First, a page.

This study was limited by a lack of information regarding the presence of concomitant immunosuppression, infections, or other inflammatory conditions that could affect systemic cytokine levels and we are unable to comment on how this could have influenced our results. Also, some of the demographic variability (Table 2), including a preponderance of female gender in all three groups and the younger age of outpatient controls, could have acted as important confounders and we did not analyze this. Though it is possible that our clinical laboratory’s testing algorithm may have misclassified subjects, a prior analysis of our algorithm has shown the specificity to be 98% and the negative predictive value 99% [35]. We cultured all samples and were unable to confirm only one case, which was positive by PCR for tcdB and clinically compatible with CDI. Although the number of subjects included in the study overall was not large, the baseline characteristics (Table 2), including the demographics and the higher mean WBC in patients with CDI, suggest that our patient population is rather typical for a hospitalized cohort with CDI in the United States, and supports the generalizability of our findings. Finally, for certain individual inflammatory mediators there was a low rate of detectability in serum (Figure 2), and it is possible that this influenced our results more than the actual values of the mediators in samples where they were detected.

A common diagnostic challenge is accurately ruling out CDI in patients with diarrhea from other causes who are also colonized with a toxigenic C. difficile strain. This is a particular concern in patients diagnosed on the basis of nucleic acid amplification tests for C. difficile toxin B or toxin A, without confirmation of the presence of actual toxin in the stool [36]. A detailed understanding of the systemic changes in inflammatory mediators that accompany CDI could reveal infection-specific biosignatures capable of differentiating true infection from colonization in hospitalized patients with diarrhea. This could even include mediators not tested in this study, such as procalcitonin, which has been previously shown to be associated with severe CDI [37]. This is an area for future research and was not examined in the present study.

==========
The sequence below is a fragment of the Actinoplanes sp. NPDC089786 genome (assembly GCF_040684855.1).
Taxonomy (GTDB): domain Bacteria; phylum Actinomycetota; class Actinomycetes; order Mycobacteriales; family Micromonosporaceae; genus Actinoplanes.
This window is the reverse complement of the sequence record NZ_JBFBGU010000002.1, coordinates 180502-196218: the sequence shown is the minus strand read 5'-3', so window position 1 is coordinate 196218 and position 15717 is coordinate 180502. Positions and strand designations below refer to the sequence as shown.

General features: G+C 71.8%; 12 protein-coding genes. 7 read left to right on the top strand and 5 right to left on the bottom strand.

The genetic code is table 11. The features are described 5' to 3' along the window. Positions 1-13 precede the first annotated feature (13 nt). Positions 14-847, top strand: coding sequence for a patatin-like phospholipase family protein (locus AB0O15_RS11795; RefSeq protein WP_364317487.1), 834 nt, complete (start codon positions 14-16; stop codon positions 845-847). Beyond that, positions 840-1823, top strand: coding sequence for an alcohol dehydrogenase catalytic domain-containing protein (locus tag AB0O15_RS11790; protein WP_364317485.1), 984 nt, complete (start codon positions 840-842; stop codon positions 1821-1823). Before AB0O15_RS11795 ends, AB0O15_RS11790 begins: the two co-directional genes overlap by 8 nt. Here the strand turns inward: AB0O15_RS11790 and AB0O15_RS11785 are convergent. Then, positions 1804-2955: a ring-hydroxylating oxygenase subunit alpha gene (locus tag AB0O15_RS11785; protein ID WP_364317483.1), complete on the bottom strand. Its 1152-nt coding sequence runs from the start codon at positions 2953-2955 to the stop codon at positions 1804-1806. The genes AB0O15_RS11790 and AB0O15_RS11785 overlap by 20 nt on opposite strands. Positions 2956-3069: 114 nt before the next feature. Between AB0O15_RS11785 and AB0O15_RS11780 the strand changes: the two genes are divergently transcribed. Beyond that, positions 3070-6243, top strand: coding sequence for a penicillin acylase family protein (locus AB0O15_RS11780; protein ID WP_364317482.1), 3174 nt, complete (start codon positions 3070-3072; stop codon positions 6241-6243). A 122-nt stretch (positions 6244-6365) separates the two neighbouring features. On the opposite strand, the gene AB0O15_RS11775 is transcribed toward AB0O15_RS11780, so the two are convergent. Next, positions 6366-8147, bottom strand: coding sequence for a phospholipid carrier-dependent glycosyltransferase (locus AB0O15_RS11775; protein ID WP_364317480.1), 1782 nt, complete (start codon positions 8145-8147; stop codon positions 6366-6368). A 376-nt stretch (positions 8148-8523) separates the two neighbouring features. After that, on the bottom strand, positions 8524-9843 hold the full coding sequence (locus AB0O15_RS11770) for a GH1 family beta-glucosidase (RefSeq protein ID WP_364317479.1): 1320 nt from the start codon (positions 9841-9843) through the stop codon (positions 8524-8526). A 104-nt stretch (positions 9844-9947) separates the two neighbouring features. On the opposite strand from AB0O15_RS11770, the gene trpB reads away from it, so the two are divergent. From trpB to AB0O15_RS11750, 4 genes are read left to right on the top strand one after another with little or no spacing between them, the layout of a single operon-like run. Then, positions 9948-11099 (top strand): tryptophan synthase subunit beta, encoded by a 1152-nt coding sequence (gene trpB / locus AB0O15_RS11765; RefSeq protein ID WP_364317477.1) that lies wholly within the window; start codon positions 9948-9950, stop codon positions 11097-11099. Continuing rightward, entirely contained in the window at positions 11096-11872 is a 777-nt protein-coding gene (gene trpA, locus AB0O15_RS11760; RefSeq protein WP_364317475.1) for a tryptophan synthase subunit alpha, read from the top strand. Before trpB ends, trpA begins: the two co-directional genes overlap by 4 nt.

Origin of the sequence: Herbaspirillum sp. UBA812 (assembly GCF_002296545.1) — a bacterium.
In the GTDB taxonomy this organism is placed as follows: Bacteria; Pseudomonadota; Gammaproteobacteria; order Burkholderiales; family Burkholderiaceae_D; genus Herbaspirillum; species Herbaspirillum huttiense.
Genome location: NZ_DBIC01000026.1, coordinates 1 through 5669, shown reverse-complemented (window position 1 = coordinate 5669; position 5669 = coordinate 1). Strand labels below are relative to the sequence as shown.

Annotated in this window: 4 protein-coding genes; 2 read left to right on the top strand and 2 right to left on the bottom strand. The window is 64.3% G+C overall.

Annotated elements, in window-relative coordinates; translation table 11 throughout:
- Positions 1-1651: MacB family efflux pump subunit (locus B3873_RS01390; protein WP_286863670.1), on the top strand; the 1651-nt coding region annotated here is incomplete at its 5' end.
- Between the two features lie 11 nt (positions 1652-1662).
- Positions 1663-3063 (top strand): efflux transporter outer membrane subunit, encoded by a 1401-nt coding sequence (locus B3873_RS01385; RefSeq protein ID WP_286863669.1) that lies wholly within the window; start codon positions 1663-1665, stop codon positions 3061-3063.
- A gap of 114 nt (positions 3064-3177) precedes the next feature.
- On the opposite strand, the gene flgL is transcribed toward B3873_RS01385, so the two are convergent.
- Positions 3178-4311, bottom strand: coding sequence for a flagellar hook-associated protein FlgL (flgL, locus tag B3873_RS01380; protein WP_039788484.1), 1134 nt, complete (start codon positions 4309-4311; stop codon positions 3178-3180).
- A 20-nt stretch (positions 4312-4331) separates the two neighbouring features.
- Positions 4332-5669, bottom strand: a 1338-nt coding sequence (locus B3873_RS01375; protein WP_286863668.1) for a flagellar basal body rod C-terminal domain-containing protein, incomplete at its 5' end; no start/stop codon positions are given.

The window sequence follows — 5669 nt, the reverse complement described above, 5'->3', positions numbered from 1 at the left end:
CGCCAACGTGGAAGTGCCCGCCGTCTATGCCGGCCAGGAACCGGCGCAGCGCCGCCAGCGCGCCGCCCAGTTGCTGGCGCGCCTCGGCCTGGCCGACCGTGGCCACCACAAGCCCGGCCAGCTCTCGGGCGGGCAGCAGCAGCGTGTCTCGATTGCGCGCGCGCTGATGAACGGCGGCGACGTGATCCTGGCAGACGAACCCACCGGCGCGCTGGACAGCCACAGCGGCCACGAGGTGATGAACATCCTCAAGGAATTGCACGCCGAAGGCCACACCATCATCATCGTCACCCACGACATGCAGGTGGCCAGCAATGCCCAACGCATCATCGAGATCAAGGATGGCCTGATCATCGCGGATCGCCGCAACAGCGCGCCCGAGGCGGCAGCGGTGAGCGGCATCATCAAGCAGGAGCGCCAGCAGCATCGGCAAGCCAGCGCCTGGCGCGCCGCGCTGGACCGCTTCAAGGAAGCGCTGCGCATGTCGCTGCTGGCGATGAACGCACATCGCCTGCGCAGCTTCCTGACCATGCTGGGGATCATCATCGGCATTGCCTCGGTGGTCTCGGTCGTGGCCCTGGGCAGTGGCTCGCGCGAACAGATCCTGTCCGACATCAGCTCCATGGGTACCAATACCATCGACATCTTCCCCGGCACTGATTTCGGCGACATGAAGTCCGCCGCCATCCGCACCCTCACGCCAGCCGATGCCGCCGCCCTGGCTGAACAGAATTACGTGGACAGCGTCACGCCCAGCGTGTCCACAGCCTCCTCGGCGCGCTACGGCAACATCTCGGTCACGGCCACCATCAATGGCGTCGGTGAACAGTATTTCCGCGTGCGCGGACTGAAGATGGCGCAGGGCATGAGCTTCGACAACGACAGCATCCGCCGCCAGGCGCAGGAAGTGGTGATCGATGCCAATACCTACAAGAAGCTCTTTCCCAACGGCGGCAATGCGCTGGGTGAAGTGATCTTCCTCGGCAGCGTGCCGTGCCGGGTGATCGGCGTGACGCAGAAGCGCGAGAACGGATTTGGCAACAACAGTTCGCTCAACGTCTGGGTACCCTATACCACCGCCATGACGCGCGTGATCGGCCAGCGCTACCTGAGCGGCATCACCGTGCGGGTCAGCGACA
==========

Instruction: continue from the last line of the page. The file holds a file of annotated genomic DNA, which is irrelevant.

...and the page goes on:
In summary, this study, measuring the peripheral circulating levels of 30 different inflammatory mediators in CDI, sheds new light on details of the systemic inflammatory response that occurs during infection. The results highlight several specific mediators of interest, which could guide future research. This work further underscores the previously identified link between IL-8 and CDI severity.

Acknowledgments

Parts of this work were presented at IDWeek 2012 on October 18, 2012 in San Diego, CA, abstract number 35386: https://idsa.confex.com/idsa/2012/webprogram/Paper35386.html.

We would like to thank the University of Michigan Health System’s Medical Center Information Technology team for database support.

Author Contributions

Conceived and designed the experiments: KR JRE VBY GBH DMA. Performed the experiments: KR JRE STW DM NF KS JAM CR. Analyzed the data: KR JRE. Contributed reagents/materials/analysis tools: STW VBY GBH. Wrote the paper: KR JRE DMA.

References

  1. 1. Lessa FC, Gould CV, McDonald LC (2012) Current Status of Clostridium difficile Infection Epidemiology. Clin Infect Dis 55: S65–S70.
  2. 2. Dubberke ER, Olsen MA (2012) Burden of Clostridium difficile on the Healthcare System. Clin Infect Dis 55: S88–S92.
  3. 3. Kuijper EJ, Coignard B, Tüll P, the ESGfCd, States EUM, et al. (2006) Emergence of Clostridium difficile-associated disease in North America and Europe. Clin Microbiol Infect 12: 2–18.